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Front. Robot. AI, 22 September 2017
Sec. Smart Sensor Networks and Autonomy
Volume 4 - 2017 |

Non-Parametric Bayesian State Space Estimator for Negative Information

imageGuillaume de Chambrier* imageAude Billard
  • École Polytéchnique Fédérale de Lausanne (EPFL), Lausanne, Switzerland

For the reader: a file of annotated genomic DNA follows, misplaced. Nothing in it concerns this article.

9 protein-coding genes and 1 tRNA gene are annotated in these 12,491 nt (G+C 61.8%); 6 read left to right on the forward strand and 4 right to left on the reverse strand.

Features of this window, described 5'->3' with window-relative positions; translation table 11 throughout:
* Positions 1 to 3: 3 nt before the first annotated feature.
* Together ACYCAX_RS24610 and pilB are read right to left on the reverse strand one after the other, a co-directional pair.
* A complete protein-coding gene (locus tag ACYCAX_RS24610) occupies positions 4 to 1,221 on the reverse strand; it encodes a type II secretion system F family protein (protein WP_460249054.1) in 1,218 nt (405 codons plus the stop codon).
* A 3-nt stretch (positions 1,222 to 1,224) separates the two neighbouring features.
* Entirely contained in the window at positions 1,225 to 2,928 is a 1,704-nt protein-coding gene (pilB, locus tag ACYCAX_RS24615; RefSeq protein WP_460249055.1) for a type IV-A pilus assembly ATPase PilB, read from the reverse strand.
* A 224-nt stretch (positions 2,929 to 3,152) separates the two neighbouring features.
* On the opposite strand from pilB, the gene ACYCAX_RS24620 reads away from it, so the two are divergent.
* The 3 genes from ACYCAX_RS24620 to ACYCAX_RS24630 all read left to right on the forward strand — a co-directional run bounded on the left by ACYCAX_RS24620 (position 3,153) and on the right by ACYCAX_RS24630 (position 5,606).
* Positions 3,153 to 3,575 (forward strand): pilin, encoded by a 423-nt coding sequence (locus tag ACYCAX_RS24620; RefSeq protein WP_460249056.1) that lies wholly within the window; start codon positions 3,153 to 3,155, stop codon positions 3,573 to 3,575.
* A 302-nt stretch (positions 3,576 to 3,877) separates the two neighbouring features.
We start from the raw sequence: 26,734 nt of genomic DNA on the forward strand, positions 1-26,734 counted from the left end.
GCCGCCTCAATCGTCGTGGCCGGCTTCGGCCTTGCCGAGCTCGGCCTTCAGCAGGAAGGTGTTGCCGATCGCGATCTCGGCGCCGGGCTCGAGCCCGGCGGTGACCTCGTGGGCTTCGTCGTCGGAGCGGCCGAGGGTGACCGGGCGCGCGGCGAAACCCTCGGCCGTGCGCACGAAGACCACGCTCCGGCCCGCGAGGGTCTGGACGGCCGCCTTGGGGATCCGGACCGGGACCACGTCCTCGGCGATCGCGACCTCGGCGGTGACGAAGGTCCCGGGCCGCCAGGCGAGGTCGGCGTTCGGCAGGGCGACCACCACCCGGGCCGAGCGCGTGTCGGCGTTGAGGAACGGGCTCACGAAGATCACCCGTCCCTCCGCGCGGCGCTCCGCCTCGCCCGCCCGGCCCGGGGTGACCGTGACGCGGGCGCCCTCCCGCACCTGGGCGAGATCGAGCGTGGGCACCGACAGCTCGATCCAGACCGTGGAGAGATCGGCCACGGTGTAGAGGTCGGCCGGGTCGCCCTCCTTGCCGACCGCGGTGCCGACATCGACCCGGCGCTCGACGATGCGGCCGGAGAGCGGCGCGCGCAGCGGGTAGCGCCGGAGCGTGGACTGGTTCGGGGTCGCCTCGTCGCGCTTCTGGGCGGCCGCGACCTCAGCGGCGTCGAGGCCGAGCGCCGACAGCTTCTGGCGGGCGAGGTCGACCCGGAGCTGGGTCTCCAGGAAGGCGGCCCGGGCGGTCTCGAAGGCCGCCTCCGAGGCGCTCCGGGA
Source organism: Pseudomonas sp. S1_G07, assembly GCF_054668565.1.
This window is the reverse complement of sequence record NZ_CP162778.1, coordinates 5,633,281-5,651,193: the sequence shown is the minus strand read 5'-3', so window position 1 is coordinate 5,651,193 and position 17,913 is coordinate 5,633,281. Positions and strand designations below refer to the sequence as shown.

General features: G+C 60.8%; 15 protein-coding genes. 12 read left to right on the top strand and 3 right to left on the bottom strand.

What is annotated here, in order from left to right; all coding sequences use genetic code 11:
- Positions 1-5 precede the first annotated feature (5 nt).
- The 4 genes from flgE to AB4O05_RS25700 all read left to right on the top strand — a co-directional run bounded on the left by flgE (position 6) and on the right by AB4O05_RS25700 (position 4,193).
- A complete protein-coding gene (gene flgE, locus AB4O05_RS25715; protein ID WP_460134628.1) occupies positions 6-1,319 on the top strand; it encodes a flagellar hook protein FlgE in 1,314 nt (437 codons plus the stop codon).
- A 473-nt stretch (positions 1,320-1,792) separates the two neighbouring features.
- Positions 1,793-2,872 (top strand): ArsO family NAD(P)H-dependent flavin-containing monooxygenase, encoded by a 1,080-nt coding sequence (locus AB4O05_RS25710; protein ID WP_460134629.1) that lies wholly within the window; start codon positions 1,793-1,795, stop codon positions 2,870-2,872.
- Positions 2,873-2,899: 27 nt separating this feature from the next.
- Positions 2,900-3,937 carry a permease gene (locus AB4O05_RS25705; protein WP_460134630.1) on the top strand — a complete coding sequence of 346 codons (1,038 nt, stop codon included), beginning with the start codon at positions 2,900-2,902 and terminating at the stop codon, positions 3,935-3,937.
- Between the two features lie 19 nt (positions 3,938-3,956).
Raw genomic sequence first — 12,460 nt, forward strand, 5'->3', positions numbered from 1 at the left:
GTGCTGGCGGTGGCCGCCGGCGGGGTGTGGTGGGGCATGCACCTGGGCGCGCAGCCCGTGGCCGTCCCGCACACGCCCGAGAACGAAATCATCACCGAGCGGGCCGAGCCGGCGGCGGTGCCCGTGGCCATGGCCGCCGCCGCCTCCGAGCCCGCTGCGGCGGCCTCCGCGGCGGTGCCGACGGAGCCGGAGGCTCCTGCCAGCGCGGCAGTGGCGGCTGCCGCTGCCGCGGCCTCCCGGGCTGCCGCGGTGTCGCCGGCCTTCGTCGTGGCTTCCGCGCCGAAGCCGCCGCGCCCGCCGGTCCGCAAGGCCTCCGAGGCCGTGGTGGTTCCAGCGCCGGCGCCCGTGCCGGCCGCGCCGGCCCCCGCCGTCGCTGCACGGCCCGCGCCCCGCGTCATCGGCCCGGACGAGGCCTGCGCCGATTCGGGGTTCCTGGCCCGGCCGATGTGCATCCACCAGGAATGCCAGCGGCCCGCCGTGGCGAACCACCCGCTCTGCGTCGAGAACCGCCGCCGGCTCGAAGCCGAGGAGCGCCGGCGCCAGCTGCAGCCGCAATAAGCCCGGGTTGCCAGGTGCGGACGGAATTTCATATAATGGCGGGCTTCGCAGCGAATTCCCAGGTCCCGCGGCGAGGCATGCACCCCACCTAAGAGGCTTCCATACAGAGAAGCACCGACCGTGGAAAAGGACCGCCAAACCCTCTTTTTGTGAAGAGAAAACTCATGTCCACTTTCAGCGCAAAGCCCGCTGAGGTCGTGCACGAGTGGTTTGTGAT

Simultaneous Localization and Mapping (SLAM) is concerned with the development of filters to accurately and efficiently infer the state parameters (position, orientation, etc.) of an agent and aspects of its environment, commonly referred to as the map. A mapping system is necessary for the agent to achieve situatedness, which is a precondition for planning and reasoning. In this work, we consider an agent who is given the task of finding a set of objects. The agent has limited perception and can only sense the presence of objects if a direct contact is made, as a result most of the sensing is negative information. In the absence of recurrent sightings or direct measurements of objects, there are no correlations from the measurement errors that can be exploited. This renders SLAM estimators, for which this fact is their backbone such as EKF-SLAM, ineffective. In addition for our setting, no assumptions are taken with respect to the marginals (beliefs) of both the agent and objects (map). From the loose assumptions we stipulate regarding the marginals and measurements, we adopt a histogram parametrization. We introduce a Bayesian State Space Estimator (BSSE), which we name Measurement Likelihood Memory Filter (MLMF), in which the values of the joint distribution are not parametrized but instead we directly apply changes from the measurement integration step to the marginals. This is achieved by keeping track of the history of likelihood functions’ parameters. We demonstrate that the MLMF gives the same filtered marginals as a histogram filter and show two implementations: MLMF and scalable-MLMF that both have a linear space complexity. The original MLMF retains an exponential time complexity (although an order of magnitude smaller than the histogram filter) while the scalable-MLMF introduced independence assumption such to have a linear time complexity. We further quantitatively demonstrate the scalability of our algorithm with 25 beliefs having up to 10,000,000 states each. In an Active-SLAM setting, we evaluate the impact that the size of the memory’s history has on the decision-theoretic process in a search scenario for a one-step look-ahead information gain planner. We report on both 1D and 2D experiments.